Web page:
Liquid chromatography (LC) and gas chromatography (GC) (especially on-line comprehensive multidimensional gas chromatography [GCxGC]) were featured prominently to study samples such as nonionic surfactants in oilfield-produced wastewater, Archean biomarkers in crude oil, and trace contaminants in drinking water. The power of Fourier transform–ion cyclotron resonance mass spectrometry (FT-ICR-MS) was shown to be essential for elucidating crude oil transformation products from photoxidation processes. Because many results of the studies will be heavily scrutinized, validation and quality control steps and data are of paramount importance. Often you get just one shot at the analysis of each sample; in most cases, the samples have a limited shelf-life. Simply designing the laboratory analysis workflow and timing, sometimes in the face of hundreds of samples to be analyzed, can be no small feat. Again, many people and different tasks need to be coordinated. More than once, the essential nature of robust and reliable instrumentation brought the presenters to praise important partnerships with instrument manufacturers.

Although complex samples need to be addressed with novel methods, there is a desire to reduce research-based methods to routine use. Through continual use (and continual quality control), the robustness and reliability of the methods and instrumentation can be established. This approach is essential to building a reliable foundation for each ongoing research enterprise. At CLEAR, we continue to develop new methods, but we rely on the data obtained for our established legacy methods to provide depth, context, and reliability to results from the new approaches.

Several years ago, I would have held the stance that environmental analysis was fairly boring. How complicated can water be? I am not ashamed to say that was a naïve view. It is clear from our research and related research by others on similar topics that much more work in these areas is needed. Standard methods cannot solely accommodate the growing list of targets and the multitude of unknowns associated with complex samples taken from the interface between the petroleum industry and the environment. New and reliable analytical methods are always needed, and prior standard methods can be used to glean best practices in their development. I am not alone in my current feeling that these are exciting research areas; we need more people engaged in these topics so that we can ensure appropriate environmental stewardship in the face of enormous and multifaceted petroleum operations—and we need to be able to work closely with industry in a collaborative manner to be the most effective with our efforts.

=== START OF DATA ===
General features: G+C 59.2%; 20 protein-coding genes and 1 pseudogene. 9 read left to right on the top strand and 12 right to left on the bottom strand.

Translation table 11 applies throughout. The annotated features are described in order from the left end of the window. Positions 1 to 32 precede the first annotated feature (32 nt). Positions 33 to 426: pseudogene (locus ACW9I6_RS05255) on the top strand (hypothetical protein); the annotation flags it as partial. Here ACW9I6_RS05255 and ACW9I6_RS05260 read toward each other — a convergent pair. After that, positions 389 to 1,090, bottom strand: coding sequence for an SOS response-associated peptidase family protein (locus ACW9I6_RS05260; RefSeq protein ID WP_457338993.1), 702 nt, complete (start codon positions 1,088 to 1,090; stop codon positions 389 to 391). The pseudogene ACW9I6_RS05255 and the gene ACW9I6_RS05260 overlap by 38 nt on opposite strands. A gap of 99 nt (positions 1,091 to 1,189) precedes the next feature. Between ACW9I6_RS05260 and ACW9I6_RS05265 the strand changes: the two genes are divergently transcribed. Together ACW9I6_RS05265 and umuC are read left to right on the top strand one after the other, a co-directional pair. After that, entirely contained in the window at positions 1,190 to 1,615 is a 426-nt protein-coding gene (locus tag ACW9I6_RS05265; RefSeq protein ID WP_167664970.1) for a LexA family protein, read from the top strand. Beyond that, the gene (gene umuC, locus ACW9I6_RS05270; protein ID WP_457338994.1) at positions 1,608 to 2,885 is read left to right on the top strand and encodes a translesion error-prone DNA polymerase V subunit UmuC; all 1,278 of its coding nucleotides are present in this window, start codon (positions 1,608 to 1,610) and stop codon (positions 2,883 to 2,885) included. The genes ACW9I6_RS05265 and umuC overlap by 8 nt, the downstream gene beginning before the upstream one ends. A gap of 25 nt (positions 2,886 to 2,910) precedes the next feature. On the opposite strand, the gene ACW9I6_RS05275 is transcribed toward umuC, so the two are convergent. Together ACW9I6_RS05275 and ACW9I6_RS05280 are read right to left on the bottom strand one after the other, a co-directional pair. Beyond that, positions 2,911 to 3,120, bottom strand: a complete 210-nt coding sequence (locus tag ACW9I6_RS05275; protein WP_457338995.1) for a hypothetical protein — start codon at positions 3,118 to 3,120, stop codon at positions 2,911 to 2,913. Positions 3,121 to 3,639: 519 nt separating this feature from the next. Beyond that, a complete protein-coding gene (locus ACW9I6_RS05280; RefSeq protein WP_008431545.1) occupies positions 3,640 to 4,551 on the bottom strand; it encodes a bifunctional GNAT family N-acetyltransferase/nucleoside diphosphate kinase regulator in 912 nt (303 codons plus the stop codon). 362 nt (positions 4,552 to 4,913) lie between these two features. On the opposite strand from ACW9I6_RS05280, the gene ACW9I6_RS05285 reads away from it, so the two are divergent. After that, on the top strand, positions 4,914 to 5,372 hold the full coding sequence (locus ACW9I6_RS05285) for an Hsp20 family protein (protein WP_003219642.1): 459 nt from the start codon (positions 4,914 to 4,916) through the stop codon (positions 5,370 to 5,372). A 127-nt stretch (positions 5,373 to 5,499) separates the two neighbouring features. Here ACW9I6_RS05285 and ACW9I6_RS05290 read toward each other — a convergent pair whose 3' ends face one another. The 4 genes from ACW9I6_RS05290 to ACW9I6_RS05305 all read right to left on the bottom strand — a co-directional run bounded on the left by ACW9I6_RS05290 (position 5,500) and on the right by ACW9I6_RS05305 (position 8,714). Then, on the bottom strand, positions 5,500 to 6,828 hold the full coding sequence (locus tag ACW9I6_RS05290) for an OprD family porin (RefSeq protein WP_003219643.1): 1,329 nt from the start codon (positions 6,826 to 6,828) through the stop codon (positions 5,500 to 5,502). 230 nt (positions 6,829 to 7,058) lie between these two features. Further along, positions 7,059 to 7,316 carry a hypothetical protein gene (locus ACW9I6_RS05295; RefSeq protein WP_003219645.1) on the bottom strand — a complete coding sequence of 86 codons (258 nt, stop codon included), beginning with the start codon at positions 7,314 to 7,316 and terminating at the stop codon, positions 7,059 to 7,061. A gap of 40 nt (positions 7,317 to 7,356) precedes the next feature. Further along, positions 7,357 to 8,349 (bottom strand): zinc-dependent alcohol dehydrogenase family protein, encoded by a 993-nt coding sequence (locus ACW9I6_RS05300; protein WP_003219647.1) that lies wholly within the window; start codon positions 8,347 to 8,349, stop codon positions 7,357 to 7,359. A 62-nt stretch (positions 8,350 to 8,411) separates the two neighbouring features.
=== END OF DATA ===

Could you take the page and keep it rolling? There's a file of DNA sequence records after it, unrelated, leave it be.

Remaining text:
1. K.A. Schug, The LCGC Blog. May 11, 2016.

2. Z.L. Hildenbrand, D.D. Carlton Jr., B.E. Fontenot, J.M. Meik, J. Walton, J.B. Thacker, S. Korlie, C.P. Shelor, A.F. Kadjo, A. Clark, S. Usenko, J. Hamilton, P. Mach, G. Verbeck IV, P. Hudak, and K.A. Schug, Sci. Tot. Environ. 562, 906–913 (2016).

3. K.A. Schug, The LCGC Blog. Dec. 7, 2016.


Kevin A. Schug is a Full Professor and Shimadzu Distinguished Professor of Analytical Chemistry in the Department of Chemistry & Biochemistry at The University of Texas (UT) at Arlington. He joined the faculty at UT Arlington in 2005 after completing a Ph.D. in Chemistry at Virginia Tech under the direction of Prof. Harold M. McNair and a post-doctoral fellowship at the University of Vienna under Prof. Wolfgang Lindner. Research in the Schug group spans fundamental and applied areas of separation science and mass spectrometry. Schug was named the LCGC Emerging Leader in Chromatography in 2009, and most recently has been named the 2012 American Chemical Society Division of Analytical Chemistry Young Investigator in Separation Science awardee.